Sean Kane, PharmD
Sean Kane, PharmD, BCPS, is an Assistant Professor at Rosalind Franklin University of Medicine and Science in North Chicago, Illinois, and a Critical Care Pharmacist at Advocate Condell Medical Center in Libertyville, Illinois. Dr. Kane received his Doctor of Pharmacy degree at Butler University in 2010 and completed 2 years of residency, specializing in critical care at the University of Illinois at Chicago. Dr. Kane is the creator of ClinCalc.com, an evidence-based clinical decision support website with educational tools for health care students and professionals. In addition, Dr. Kane is the creator and co-host of HelixTalk, Rosalind Franklin University's College of Pharmacy Podcast.
Initially, terms like “novel oral anticoagulant” (NOAC) were used extensively. But now, more than 6 years have passed and 3 additional NOACs have been approved by the FDA. The recognition that these drugs are no longer novel has led guidelines and international societies to reassess their nomenclature.
The first oral anticoagulant, warfarin, was approved by the FDA in 1954.1 For more than 60 years, warfarin was the only mainstream oral anticoagulant used in the United States.
Unlike all other anticoagulants, warfarin’s mechanism of action is quite unique. Instead of binding to active clotting factors to induce anticoagulation, it reduces the total amount of clotting factors in the circulation. Specifically, by inhibiting the C1 subunit of vitamin K epoxide reductase enzyme complex, the liver is unable to produce vitamin K-depending clotting factors II, VII, IX, X and the endogenous anticoagulants proteins C and S.2
The term “novel” was initially applied to dabigatran (Pradaxa) when it was introduced to the US market in 2010.1 Instead of reducing clotting factor production (like warfarin) or binding to antithrombin III to induce anticoagulation (like heparin and heparin derivatives), dabigatran directly binds to clotting factor IIa (thrombin). This mechanism was novel for an oral anticoagulant and even for most parenteral anticoagulants.
A year later, in 2011, rivaroxaban (Xarelto) was approved by the FDA. Rivaroxaban binds directly to clotting factor Xa (the clotting factor responsible for activating prothrombin to thrombin). Over the next 4 years, 2 additional direct clotting factor Xa inhibitors (apixaban [Eliquis] and edoxaban [Savaysa]) were approved.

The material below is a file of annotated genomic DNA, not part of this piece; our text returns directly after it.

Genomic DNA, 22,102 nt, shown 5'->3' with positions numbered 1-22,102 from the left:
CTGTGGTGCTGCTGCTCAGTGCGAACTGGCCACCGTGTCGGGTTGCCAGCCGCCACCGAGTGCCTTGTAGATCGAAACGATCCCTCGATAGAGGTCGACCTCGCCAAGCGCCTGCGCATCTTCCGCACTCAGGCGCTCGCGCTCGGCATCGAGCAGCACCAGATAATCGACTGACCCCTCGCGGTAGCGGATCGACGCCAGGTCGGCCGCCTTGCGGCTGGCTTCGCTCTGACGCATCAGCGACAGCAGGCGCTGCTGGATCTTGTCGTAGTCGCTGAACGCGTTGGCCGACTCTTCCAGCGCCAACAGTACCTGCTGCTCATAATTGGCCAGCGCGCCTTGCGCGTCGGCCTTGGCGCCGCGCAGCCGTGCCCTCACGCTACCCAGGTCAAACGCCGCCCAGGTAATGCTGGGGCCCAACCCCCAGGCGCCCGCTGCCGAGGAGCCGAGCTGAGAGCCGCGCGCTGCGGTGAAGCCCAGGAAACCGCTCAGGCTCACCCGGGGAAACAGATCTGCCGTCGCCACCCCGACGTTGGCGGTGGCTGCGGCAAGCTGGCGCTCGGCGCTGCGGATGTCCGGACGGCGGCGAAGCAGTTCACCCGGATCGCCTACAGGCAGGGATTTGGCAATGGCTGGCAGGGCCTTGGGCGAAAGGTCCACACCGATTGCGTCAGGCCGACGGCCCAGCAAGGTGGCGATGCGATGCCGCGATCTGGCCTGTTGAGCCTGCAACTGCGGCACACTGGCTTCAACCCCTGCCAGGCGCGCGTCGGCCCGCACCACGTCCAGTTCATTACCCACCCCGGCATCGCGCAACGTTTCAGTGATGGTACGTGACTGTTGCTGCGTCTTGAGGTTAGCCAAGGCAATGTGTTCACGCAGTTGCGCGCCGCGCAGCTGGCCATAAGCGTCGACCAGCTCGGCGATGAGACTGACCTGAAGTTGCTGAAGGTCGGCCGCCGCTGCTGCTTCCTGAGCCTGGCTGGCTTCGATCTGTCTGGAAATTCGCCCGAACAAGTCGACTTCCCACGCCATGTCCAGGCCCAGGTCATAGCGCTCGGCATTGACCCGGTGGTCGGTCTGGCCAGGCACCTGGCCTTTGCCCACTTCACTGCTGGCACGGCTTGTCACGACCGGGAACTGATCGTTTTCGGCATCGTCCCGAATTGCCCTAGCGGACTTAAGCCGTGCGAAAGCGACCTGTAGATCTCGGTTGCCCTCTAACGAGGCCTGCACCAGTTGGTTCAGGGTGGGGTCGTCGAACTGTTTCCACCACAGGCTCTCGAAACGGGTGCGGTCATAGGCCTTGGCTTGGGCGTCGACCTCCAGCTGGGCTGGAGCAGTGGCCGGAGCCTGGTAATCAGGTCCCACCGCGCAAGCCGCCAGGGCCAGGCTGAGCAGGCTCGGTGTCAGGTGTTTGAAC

After 6 years, the idea of these oral anticoagulants being novel doesn’t seem applicable. Therefore, various organizations have proposed more durable names to refer to this important class of oral anticoagulants.
The “N” in NOAC
Although it originally stood for “novel,” it stands for “non-vitamin K” in the newest CHEST guidelines.3
By adopting NOAC (non-vitamin K), the CHEST guidelines preserved the well-known acronym but updated it to avoid issues with these agents no longer being novel. Using the same acronym helps include terms within Internet searches and literature evaluations for “NOAC” even though the meaning has been modified.
Critics of the NOAC terminology cite that “non-vitamin K” contains several letters not captured in the acronym, and NOAC may be misunderstood to mean “NO AntiCoagulants,” which could potentially be a life-threatening mistake.
The most popular competing term is “DOAC,” which stands for direct oral anticoagulant. This terminology reflects the novel mechanism of the newer anticoagulants (directly binding to specific clotting factors), which may even reflect future oral anticoagulants that haven’t been developed, like those directly binding to other clotting factors (aside from Xa or IIa) within the clotting cascade.
Although the CHEST guidelines have endorsed the term NOAC, the International Society on Thrombosis and Haemostasis (ISTH) endorsed the DOAC acronym in a 2015 recommendation statement largely based on a small survey of 77 board members on thrombosis, hemostasis, anticoagulation, and vascular medicine societies from North America and Europe. In the survey, respondents slightly preferred DOAC (29.9%) over NOAC (28.6%), although the survey asked several questions regarding the safety concerns of the acronym NOAC (being misconstrued as “no anticoagulant”), which likely biased the participants.4
TSOAC (target-specific oral anticoagulant), ODI (oral direct inhibitor), and SODA (specific oral direct anticoagulant) are described in the literature and were present in the ISTH survey, but seem unlikely to become adopted in the future.4
Standardization of Terminology
In the ISTH survey, 89.6% of respondents agreed that a single consensus term is necessary to describe the newest oral anticoagulant drug class.4 Although NOAC was the first terminology used and is now adopted by the CHEST 2016 guidelines, it has major limitations regarding the meaning of “N” and safety implications.
DOAC seems to be a very reasonable term moving forward that should be embraced by clinicians to describe these new oral anticoagulants and oral coagulants with similar direct mechanisms that haven’t yet been released.
- How CH. Novel oral anticoagulants for atrial fibrillation. Singapore Med J. 2015 Dec;56(12):657-8; quiz 659.
- Coumadin [package insert]. Princeton, New Jersey: Bristol-Myers Squibb Company; 2015.
- Kearon C, et al. Antithrombotic Therapy for VTE Disease: CHEST Guideline and Expert Panel Report. Chest. 2016 Feb;149(2):315-352.
- Barnes GD, et al. Recommendation on the nomenclature for oral anticoagulants: communication from the SSC of the ISTH. J Thromb Haemost. 2015 Jun;13(6):1154-1156.